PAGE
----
Practice pays off for Bainbridge High School alum

Rudy Sharar (center) and the UW men
Rudy Sharar (center) and the UW men's basketball team celebrate with the Pac-10 tournament trophy after the Huskies' 79-75 win over California last weekend.
— image credit: Getty Images

From the second row of the Staples Center, Rudy Sharar watched as the University of Washington Huskies won the Pac-10 Championship last Saturday.

As the players celebrated, a UW team manager invited Sharar to join the team on the court for the trophy ceremony and to cut down a piece of the championship net.

While Sharar’s name can’t be found on the team roster and his jump shot doesn’t appear on any highlight reels, the UW junior has been a fixture of the men’s basketball program throughout the season.

Sharar, a 2007 Bainbridge High School alum, is a practice player for the Huskies.

“I love the UW and I love the program,” Sharar said. “I’ve always followed UW basketball. I would do anything the coaches asked me to do.”

Sharar was a member of the 2006-2007 Bainbridge squad that finished second in the 3A state championship, and sought competitive basketball at the UW.

“I found myself missing it a lot,” he said. “Luckily it’s such a big school here (that) a bunch of people are always playing pick-up games. I was playing four days a week – it wasn’t that competitive.”

But last October, Sharar found an opportunity to be a part of a team again.

Several UW players were out with the flu, Sharar said, and the Huskies needed practice players.

“They were practicing with like six guys, so they announced that they would be holding an open tryout in a couple of days for any UW undergrad who was interested,” he said.

While only eight students tried out, Sharar was invited to meet with head coach Lorenzo Romar the next day.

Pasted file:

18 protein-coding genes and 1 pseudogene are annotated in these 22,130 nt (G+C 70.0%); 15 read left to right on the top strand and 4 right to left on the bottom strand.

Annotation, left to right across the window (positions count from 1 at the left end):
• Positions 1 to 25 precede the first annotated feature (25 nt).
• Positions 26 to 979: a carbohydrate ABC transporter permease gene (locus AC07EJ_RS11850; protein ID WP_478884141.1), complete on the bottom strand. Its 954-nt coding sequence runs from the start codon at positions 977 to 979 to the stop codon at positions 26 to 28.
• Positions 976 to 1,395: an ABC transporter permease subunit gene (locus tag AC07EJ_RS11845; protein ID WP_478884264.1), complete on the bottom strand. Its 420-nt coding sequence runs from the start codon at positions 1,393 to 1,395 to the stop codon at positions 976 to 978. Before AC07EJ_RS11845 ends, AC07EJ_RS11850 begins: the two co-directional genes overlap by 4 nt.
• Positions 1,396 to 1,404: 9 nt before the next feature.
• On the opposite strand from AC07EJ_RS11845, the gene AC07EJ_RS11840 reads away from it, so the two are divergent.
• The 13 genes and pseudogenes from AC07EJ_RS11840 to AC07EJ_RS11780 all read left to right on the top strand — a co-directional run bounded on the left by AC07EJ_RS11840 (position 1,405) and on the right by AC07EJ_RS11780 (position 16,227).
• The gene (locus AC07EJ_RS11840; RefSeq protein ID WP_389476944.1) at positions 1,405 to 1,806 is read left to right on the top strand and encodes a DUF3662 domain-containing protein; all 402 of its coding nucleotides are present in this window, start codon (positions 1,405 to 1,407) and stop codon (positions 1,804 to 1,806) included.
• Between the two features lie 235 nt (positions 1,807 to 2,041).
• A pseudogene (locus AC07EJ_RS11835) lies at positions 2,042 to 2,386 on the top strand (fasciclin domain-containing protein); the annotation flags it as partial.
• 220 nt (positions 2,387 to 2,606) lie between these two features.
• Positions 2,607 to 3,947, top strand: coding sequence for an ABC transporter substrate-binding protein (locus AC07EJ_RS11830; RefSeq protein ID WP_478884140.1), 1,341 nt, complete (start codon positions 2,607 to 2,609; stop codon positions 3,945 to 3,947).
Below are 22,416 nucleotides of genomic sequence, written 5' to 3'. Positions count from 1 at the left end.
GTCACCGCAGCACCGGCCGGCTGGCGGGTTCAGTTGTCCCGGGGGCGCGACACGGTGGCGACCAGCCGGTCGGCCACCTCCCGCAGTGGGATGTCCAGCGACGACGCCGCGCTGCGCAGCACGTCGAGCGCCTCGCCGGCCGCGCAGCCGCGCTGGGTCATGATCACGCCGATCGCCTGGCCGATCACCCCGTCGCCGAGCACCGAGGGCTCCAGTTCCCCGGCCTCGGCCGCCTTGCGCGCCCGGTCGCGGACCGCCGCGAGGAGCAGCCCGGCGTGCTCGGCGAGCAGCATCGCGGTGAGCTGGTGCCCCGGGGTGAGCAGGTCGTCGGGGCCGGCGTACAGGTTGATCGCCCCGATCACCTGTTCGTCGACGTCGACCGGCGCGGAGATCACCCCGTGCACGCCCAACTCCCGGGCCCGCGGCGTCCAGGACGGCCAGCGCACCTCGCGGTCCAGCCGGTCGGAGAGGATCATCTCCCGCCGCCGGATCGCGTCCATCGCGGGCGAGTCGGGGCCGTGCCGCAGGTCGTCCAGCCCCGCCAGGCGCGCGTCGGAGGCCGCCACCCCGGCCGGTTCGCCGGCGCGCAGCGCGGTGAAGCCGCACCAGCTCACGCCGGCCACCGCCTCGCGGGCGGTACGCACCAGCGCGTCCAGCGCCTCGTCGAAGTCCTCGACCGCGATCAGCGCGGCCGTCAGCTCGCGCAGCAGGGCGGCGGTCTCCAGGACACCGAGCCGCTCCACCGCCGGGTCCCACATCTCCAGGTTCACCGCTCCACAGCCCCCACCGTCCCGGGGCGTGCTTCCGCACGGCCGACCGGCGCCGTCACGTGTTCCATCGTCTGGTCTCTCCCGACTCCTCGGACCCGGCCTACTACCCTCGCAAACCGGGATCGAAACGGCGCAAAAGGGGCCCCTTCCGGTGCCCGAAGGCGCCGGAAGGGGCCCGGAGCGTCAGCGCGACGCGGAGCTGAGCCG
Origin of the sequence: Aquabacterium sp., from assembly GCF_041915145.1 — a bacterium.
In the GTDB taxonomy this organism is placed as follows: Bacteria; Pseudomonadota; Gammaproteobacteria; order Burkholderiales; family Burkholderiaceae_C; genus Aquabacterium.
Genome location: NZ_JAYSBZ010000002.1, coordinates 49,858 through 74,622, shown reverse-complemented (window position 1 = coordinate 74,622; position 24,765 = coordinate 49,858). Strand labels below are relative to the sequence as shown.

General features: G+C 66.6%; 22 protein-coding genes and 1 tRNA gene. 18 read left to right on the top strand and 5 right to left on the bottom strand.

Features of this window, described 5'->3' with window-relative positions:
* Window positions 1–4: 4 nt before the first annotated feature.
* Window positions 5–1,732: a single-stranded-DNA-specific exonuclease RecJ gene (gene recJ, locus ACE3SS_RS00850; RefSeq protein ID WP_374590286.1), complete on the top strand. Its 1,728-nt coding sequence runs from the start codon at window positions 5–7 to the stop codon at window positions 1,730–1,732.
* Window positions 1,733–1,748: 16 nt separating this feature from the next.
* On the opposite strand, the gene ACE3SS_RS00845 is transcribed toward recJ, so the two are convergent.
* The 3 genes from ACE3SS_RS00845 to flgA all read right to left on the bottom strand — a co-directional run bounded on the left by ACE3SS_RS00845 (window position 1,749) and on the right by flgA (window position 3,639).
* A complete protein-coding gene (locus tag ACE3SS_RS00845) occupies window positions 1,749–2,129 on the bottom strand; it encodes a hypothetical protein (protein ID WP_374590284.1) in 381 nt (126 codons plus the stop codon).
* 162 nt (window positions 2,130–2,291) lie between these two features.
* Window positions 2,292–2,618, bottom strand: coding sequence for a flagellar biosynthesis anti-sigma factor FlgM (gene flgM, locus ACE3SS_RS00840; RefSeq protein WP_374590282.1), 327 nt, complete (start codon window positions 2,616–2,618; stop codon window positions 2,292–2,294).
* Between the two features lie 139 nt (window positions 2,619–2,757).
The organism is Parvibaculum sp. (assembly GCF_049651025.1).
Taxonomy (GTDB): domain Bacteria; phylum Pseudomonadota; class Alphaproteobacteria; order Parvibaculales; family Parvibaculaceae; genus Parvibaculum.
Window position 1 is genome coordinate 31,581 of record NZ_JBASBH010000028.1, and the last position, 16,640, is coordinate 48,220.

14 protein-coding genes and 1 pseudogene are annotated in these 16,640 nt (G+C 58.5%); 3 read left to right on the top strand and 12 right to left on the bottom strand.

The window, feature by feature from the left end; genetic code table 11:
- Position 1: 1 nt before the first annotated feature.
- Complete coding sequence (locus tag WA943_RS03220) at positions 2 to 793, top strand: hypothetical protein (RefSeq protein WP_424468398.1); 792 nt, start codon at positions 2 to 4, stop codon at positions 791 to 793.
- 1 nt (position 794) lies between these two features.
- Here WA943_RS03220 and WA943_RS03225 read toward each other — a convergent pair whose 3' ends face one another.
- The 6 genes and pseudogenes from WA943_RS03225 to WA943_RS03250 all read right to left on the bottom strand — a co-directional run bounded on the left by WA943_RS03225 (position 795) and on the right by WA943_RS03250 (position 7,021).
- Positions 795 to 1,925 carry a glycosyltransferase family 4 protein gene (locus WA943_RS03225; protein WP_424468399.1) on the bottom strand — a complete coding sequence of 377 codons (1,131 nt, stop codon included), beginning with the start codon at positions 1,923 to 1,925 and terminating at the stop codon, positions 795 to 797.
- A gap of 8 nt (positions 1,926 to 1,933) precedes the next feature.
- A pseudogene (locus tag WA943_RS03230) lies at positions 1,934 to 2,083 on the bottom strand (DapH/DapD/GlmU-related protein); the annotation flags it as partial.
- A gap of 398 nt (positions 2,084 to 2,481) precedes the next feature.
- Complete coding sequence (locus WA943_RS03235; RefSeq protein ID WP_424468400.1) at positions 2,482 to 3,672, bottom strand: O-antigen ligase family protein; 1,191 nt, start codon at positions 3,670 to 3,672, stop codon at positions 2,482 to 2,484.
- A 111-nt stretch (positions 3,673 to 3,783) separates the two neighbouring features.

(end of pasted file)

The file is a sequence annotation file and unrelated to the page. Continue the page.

“He just asked me, and another guy, Brendan Sherrer, if we’d like to be practice players for now,” Sharar said. “He said: ‘Just come to practice every day and see where it takes us. It could end at any time.’

“He’d never really done this before. He didn’t really know how it would unfold and what our role would be necessarily.”

Hard work, no promises

As practice players, Sharar and Sherrer began lifting weights at 8 a.m. and attended team practices every day.

“That’s been another adaptation,” said Sharar, a biochemistry major. “Coming into college is one thing. You take a year to get adjusted, and then adding all the time spent in the gym on top of that, going to weights for an hour, and going to a three-hour practice in the afternoon – that’s been another challenge.”

Sharar’s participation in team practices varies daily.

“That’s another cool thing about my role – I don’t necessarily know what I’m going to do every day,” he said. “Some days I could be in every drill, sometimes I might not be doing as much. You have to adapt.”

The gains he made in the weight room have made a difference during team practices, he said.

“I’ve been able to be less fatigued when I’m going up against guys who are way more physical, way more athletic than I am – that gives me a mental edge,” said Sharar, who has gained 15 pounds since October. “When you play with guys who are really good and really skilled, you get better. You almost absorb it.”

Sherrer was added to the team roster as a walk-on in November.